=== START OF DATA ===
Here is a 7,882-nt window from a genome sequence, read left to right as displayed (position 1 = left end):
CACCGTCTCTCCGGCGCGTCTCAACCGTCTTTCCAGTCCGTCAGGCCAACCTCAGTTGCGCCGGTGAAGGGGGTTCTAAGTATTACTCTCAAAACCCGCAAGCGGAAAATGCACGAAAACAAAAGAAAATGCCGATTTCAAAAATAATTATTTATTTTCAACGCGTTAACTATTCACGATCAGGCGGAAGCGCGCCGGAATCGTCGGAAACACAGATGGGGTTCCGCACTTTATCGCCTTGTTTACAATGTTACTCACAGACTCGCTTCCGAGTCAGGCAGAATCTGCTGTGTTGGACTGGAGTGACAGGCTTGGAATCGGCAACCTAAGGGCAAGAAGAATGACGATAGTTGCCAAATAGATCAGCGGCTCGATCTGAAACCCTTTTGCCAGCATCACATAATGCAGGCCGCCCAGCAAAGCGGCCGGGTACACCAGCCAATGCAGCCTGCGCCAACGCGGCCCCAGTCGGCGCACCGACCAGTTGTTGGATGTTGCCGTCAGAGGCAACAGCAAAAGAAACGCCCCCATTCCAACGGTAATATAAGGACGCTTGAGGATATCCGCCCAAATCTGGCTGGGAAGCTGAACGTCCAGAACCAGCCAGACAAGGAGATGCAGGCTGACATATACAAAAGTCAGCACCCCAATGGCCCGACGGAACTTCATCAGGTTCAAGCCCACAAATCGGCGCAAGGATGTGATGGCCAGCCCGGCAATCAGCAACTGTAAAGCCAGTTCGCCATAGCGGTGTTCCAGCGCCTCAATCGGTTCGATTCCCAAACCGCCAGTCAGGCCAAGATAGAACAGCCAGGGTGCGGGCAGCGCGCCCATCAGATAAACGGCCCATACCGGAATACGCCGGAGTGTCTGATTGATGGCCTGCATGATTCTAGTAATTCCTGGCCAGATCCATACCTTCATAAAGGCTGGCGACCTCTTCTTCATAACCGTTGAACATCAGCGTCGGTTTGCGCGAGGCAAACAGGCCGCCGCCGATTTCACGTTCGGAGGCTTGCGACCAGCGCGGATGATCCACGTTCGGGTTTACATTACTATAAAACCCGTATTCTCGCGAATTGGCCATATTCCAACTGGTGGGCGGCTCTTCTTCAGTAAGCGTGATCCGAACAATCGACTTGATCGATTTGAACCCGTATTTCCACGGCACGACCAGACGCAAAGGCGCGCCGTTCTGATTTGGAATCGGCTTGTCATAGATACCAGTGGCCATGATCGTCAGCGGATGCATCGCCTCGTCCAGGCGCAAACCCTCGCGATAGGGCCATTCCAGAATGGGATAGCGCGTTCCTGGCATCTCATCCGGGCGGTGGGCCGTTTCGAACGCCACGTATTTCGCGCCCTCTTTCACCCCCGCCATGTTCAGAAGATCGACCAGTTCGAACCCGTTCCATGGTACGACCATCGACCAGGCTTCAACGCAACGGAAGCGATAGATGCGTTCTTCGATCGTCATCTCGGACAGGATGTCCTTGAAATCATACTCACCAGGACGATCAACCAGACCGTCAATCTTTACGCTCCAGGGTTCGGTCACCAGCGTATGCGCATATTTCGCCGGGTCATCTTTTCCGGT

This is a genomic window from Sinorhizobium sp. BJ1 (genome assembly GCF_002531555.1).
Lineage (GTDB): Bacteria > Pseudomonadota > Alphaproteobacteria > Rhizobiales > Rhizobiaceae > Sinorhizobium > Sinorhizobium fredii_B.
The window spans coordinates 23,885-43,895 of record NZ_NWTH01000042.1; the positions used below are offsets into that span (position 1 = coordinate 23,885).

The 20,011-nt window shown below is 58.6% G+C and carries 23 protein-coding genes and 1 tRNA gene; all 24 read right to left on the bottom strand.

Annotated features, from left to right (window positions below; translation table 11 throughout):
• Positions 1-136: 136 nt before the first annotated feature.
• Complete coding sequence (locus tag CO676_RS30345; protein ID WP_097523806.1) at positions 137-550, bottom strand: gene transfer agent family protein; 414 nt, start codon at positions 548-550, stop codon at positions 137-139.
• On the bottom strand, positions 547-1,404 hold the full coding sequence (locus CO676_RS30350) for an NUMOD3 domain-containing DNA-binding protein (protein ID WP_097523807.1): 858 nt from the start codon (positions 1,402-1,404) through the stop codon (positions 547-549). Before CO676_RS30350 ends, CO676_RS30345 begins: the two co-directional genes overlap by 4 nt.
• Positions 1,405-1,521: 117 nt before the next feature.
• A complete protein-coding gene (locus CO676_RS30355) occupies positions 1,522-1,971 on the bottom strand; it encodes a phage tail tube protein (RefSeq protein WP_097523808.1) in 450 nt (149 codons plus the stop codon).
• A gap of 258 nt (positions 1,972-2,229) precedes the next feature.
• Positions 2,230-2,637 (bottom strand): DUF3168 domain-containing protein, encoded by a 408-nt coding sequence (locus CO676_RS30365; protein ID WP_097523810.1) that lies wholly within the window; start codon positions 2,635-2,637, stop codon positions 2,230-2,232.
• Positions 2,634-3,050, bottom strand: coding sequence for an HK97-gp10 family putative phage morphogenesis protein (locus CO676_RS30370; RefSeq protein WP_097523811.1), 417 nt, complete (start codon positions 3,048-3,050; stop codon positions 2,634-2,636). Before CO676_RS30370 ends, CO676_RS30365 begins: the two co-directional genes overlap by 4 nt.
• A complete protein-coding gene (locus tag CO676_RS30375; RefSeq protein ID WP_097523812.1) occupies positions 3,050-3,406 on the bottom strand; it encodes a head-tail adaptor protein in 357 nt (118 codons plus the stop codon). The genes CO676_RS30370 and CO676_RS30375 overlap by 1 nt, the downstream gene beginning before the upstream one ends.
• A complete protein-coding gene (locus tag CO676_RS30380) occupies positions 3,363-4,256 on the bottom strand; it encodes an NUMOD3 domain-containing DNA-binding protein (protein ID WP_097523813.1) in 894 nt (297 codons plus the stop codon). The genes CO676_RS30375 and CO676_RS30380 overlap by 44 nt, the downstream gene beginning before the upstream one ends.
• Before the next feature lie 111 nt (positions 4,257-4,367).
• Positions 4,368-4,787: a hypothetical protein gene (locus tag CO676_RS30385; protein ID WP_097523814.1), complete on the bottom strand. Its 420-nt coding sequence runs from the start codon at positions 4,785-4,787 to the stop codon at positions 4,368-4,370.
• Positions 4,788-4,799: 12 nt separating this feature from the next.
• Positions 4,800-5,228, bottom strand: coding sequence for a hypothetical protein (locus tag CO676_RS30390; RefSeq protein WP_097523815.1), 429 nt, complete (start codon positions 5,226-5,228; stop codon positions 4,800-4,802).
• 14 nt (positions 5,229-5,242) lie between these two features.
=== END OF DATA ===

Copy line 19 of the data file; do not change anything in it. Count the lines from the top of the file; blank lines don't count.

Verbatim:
• Positions 4,368-4,787: a hypothetical protein gene (locus tag CO676_RS30385; protein ID WP_097523814.1), complete on the bottom strand. Its 420-nt coding sequence runs from the start codon at positions 4,785-4,787 to the stop codon at positions 4,368-4,370.